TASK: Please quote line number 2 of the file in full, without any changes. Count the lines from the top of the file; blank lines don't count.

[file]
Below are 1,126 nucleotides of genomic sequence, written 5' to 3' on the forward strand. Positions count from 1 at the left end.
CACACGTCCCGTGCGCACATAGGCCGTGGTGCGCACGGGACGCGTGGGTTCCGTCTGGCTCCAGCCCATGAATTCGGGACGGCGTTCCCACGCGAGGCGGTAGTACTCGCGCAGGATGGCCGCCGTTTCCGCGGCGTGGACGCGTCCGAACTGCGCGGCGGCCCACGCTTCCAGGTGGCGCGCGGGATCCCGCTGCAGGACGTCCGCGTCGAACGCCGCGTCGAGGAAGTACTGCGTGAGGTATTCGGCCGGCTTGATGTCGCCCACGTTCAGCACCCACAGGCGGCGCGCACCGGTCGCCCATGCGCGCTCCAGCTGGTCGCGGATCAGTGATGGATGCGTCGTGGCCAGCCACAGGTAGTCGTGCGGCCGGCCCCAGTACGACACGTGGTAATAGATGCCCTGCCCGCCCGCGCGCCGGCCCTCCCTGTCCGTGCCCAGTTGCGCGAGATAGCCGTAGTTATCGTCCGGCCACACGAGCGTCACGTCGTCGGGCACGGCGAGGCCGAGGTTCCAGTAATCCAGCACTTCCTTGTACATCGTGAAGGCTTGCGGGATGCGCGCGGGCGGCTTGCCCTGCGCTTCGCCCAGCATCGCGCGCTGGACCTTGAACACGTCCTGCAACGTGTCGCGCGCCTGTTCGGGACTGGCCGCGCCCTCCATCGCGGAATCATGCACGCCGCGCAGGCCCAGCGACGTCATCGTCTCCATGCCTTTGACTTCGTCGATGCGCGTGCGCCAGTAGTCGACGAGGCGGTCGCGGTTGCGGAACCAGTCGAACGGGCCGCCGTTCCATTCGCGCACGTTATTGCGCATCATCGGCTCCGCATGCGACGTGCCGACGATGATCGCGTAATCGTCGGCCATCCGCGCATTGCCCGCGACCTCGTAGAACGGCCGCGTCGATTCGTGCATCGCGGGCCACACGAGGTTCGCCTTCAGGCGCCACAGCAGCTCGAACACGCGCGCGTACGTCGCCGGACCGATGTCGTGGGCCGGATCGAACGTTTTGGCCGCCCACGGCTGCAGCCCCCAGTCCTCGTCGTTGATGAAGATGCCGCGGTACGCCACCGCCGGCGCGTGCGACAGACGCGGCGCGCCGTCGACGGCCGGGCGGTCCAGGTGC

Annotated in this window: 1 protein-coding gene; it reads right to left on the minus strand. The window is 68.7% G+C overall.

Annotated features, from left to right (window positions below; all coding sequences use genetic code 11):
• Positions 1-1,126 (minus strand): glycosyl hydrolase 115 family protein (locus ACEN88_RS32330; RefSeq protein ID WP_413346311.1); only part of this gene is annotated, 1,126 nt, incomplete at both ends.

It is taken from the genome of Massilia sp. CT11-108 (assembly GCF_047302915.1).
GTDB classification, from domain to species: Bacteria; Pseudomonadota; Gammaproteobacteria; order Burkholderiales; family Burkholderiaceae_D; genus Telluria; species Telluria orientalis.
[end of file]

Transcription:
CACACGTCCCGTGCGCACATAGGCCGTGGTGCGCACGGGACGCGTGGGTTCCGTCTGGCTCCAGCCCATGAATTCGGGACGGCGTTCCCACGCGAGGCGGTAGTACTCGCGCAGGATGGCCGCCGTTTCCGCGGCGTGGACGCGTCCGAACTGCGCGGCGGCCCACGCTTCCAGGTGGCGCGCGGGATCCCGCTGCAGGACGTCCGCGTCGAACGCCGCGTCGAGGAAGTACTGCGTGAGGTATTCGGCCGGCTTGATGTCGCCCACGTTCAGCACCCACAGGCGGCGCGCACCGGTCGCCCATGCGCGCTCCAGCTGGTCGCGGATCAGTGATGGATGCGTCGTGGCCAGCCACAGGTAGTCGTGCGGCCGGCCCCAGTACGACACGTGGTAATAGATGCCCTGCCCGCCCGCGCGCCGGCCCTCCCTGTCCGTGCCCAGTTGCGCGAGATAGCCGTAGTTATCGTCCGGCCACACGAGCGTCACGTCGTCGGGCACGGCGAGGCCGAGGTTCCAGTAATCCAGCACTTCCTTGTACATCGTGAAGGCTTGCGGGATGCGCGCGGGCGGCTTGCCCTGCGCTTCGCCCAGCATCGCGCGCTGGACCTTGAACACGTCCTGCAACGTGTCGCGCGCCTGTTCGGGACTGGCCGCGCCCTCCATCGCGGAATCATGCACGCCGCGCAGGCCCAGCGACGTCATCGTCTCCATGCCTTTGACTTCGTCGATGCGCGTGCGCCAGTAGTCGACGAGGCGGTCGCGGTTGCGGAACCAGTCGAACGGGCCGCCGTTCCATTCGCGCACGTTATTGCGCATCATCGGCTCCGCATGCGACGTGCCGACGATGATCGCGTAATCGTCGGCCATCCGCGCATTGCCCGCGACCTCGTAGAACGGCCGCGTCGATTCGTGCATCGCGGGCCACACGAGGTTCGCCTTCAGGCGCCACAGCAGCTCGAACACGCGCGCGTACGTCGCCGGACCGATGTCGTGGGCCGGATCGAACGTTTTGGCCGCCCACGGCTGCAGCCCCCAGTCCTCGTCGTTGATGAAGATGCCGCGGTACGCCACCGCCGGCGCGTGCGACAGACGCGGCGCGCCGTCGACGGCCGGGCGGTCCAGGTGC